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Hope in resurrection, hope against killings

April 17, 2017 ·  By Mary Aileen Bacalso, Manila for


Do not repeat the execution of Christ through the legalized killing of his beloved people

Filipino activists call for a stop to drug-related killings during a protest march in time for the observance of Holy Week. (Photo by Vincent Go)

Filipino activists call for a stop to drug-related killings during a protest march in time for the observance of Holy Week. (Photo by Vincent Go)

It is ironic that days after Philippine legislators passed a law that aims to re-impose capital punishment, most Filipinos observe the passion, death, and resurrection of Jesus Christ with so much “piety” this week.

Not content with the 8,000 deaths of suspected drug users and dealers in the past nine months, members of the Lower House of Congress are crying for the legalization of killings by hanging, lethal injection, or firing squad.

The Philippines abolished the death penalty more than a decade ago and even ratified the Second Optional Protocol of the International Covenant on Civil and Political Rights that aims to abolish capital punishment.

In a pastoral letter, Catholic bishops vividly recalled that when the Philippines announced the abolition of the death penalty in 2006, the lights in Rome’s Colosseum were illuminated to rejoice the decision. The symbolic celebration is carried out every time a state abolishes capital punishment.

The Philippines was looked at as a global leader in the campaign to abolish the death penalty. A decade later, however, this predominantly Christian nation is in the process of legalizing killings supposedly to address its drug problems.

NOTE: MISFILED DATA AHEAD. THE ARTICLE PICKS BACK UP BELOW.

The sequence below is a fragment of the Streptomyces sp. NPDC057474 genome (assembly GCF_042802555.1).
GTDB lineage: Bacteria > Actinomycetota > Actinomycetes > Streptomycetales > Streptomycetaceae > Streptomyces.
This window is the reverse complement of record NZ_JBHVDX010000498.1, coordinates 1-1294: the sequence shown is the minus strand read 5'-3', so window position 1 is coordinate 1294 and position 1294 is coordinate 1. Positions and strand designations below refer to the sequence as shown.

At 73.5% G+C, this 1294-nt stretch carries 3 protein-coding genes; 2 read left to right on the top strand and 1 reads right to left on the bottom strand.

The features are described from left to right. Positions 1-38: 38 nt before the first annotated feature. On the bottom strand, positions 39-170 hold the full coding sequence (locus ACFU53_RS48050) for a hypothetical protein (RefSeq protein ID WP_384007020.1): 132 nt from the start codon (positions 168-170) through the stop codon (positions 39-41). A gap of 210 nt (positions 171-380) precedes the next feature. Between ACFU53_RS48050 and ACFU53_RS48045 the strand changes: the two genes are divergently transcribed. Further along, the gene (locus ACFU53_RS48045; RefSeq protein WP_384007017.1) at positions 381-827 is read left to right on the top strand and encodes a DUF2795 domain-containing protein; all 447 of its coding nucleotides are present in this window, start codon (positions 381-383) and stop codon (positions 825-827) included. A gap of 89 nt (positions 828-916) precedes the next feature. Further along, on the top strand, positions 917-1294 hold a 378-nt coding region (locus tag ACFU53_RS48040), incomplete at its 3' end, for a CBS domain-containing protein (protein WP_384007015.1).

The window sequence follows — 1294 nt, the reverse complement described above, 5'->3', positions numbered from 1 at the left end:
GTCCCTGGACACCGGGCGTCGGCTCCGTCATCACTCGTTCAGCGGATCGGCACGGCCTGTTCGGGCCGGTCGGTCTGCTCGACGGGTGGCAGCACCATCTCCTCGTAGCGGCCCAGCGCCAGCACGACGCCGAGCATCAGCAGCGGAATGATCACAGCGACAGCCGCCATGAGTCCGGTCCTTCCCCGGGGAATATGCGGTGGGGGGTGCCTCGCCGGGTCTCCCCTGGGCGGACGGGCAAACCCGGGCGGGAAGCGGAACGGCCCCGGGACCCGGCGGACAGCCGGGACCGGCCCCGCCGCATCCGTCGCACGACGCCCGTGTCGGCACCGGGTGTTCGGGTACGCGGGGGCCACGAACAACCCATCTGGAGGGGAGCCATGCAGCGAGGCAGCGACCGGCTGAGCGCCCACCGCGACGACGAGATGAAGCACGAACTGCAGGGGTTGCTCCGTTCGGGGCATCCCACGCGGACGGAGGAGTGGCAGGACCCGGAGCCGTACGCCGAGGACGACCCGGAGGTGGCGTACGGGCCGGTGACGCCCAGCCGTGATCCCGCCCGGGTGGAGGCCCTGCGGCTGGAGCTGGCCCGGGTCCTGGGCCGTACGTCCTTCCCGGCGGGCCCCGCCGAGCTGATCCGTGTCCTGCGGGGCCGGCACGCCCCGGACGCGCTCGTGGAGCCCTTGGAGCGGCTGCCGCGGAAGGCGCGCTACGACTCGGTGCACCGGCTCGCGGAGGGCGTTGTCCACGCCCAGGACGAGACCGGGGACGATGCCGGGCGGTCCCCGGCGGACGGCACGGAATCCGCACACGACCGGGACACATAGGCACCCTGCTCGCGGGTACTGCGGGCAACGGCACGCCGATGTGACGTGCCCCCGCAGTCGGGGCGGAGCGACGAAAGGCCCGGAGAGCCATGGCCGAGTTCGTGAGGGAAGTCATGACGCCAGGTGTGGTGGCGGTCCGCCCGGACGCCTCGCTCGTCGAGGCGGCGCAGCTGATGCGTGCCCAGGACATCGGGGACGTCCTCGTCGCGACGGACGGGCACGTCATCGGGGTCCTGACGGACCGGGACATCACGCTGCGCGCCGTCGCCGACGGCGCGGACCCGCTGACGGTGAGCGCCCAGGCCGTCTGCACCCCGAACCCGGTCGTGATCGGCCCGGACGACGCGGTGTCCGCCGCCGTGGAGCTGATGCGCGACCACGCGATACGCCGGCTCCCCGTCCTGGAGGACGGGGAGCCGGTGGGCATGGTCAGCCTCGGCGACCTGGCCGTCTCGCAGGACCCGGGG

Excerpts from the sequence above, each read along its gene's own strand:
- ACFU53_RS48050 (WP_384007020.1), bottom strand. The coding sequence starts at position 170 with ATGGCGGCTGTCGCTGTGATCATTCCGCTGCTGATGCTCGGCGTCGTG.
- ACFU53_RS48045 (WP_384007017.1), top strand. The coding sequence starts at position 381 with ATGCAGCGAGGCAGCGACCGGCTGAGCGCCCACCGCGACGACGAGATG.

Data provided by the Free Legal Assistance Group, an organization of lawyers, revealed that 71 percent of the Philippine Supreme Court’s judgments on the death penalty were wrong. That is seven out of every ten people who were sentenced to death in the past did not deserve to be killed.

Bearing the brunt of capital punishment are the poor who can hardly afford to pay lawyers. The wretched of the earth are among the defenseless of the Lord’s flock.

Will the death penalty eradicate the roots of the drug menace in the country? Is it a deterrent to the further commission of crimes?

Data from the Philippine National Police shows that from 1996 to 2006, when the death penalty was in force, the rate of rape and murder rose. From 1998 to 2000, the rate of rape incidents rose by 274 percent. After death penalty was abolished in 2006, there was a decline in the crime rate.

“Let us not allow our wells to be poisoned by bitter water, let us uphold the sanctity of life and make a stand against the death penalty,” the Catholic bishops have said.

May the words of our bishops prick the conscience of our leaders and stop the bloodshed in this already bleeding nation. The profound lamentation brought about by the Lord’s death thousands of years ago was vindicated after three days when Jesus rose from the dead.

Easter is the triumph of good over evil. The defeat of the proposed restoration of capital punishment should be a realization of the resurrection, the non-repetition of the execution of Christ through the execution of his beloved people.

Mary Aileen Bacalso is secretary-general of the Asian Federation Against Involuntary Disappearances. For her commitment to the cause of the disappeared, the government of Argentina awarded her the Emilio Mignone International Human Rights Prize in 2013.


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